“The EAP analyses provide the City of Nanaimo with specific financial as well as social and ecological measures for its historical investment in the Millstone Greenway over 20 years. Through their ongoing collaboration, the City and RDN will be able to consider future M&M strategies based on the entire Millstone system.”
“The combination of NCA metrics and riparian assessment has provided the two local governments with a starting point for building early support, for long-term and target-based strategies, for systematic M&M investment in restoring riparian woodlands and native vegetation for the full width of the regulated SPEA setback zone. This is huge!”
JULIE PISANI: Drinking Water & Watershed Protection (DWWP) program sets the context for Millstone River EAP Project
The Millstone River and EAP project are a vignette for the bigger mandate of the DWWP. Both demonstrate project level partnerships with stewardship groups; as well as partnerships across local government jurisdictions.
Collaboration, Community Outreach and Stream Stewardship
“The stewardship thread that is pulled through the Millstone EAP project centres around the involvement of Bernie Heinrichs. His group, Island Waters Fly Fishers, has been involved in the RDN’s surface water quality sampling program since 2011. There was little data at the start, but now with longer datasets we start to see trends and are able to better understand the health of our region’s creeks,” states Julie Pisani, DWWP Program Coordinator.
“The data findings then direct efforts – for example, riparian area education for farmers and streamside landowners. Then it leads to restoration, often led by community volunteers which we support through stewardship seed funding. Now EAP represents the potential for innovative policy that aligns stewardship with the novel aspect of ecological accounting.”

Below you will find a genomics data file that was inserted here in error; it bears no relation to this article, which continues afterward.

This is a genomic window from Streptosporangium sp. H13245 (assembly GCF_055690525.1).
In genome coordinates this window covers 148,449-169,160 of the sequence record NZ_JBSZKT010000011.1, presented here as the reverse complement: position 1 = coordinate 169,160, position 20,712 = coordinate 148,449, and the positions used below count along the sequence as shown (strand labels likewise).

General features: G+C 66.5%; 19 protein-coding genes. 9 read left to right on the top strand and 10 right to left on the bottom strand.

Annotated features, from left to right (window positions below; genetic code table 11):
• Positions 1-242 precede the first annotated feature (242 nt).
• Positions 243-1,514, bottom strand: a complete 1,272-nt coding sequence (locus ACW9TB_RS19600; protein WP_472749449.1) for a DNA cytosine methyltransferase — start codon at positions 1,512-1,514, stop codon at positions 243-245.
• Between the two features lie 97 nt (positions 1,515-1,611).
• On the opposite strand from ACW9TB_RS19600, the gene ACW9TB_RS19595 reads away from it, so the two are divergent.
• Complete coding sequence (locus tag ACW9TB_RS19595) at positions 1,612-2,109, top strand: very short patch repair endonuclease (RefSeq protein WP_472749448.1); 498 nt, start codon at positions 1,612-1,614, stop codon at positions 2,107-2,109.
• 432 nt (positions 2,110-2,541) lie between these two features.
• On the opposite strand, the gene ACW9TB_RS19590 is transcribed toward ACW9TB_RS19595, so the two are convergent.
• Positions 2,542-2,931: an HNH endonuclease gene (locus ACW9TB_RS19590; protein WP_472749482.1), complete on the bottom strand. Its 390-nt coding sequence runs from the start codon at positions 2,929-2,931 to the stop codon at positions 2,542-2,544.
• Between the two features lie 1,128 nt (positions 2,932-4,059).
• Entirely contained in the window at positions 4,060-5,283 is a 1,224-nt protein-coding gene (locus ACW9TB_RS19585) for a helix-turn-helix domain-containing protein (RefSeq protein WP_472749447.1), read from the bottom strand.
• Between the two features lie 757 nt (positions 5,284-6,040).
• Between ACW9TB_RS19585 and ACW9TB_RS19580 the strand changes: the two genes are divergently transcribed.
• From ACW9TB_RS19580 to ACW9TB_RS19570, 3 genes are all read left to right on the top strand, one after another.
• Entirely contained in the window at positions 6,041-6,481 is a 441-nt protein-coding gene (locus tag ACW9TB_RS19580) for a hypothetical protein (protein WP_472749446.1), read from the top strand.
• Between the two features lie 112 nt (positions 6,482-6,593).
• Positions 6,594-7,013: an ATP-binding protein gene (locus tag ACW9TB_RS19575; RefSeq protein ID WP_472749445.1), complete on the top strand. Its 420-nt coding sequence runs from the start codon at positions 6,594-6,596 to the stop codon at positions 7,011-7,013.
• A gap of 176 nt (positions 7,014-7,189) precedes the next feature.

An Overview of the Millstone River EAP Project:
“The EAP methodology reflects the understanding that landowners adjacent to the stream corridor and setback zone (30 metres on both sides of the stream) and the broader community share responsibility for and benefit from the condition of the stream as well as the financial and ecological value of the land it occupies.”
“The study’s intent was to pilot the EAP in the context of the Millstone River, an important ecological feature in the Nanaimo region that includes RDN Electoral Area C upstream and City of Nanaimo downstream, to test the methodology and take away learnings for further refinement in future applications.”
Take-aways from Millstone River EAP Project
“Engaging a project steering committee and conducting a community survey on how landowners nearby to the stream value its presence and understand its worth, were important qualitative inputs alongside the number-crunching. Through this process, the importance of riparian vegetation was highlighted and led to an additional desktop assessment of riparian cover in the river corridor, which provides a high-level basis for strategizing where to prioritize investment in restoration of riparian woodlands to improve the health and functioning condition of the river.”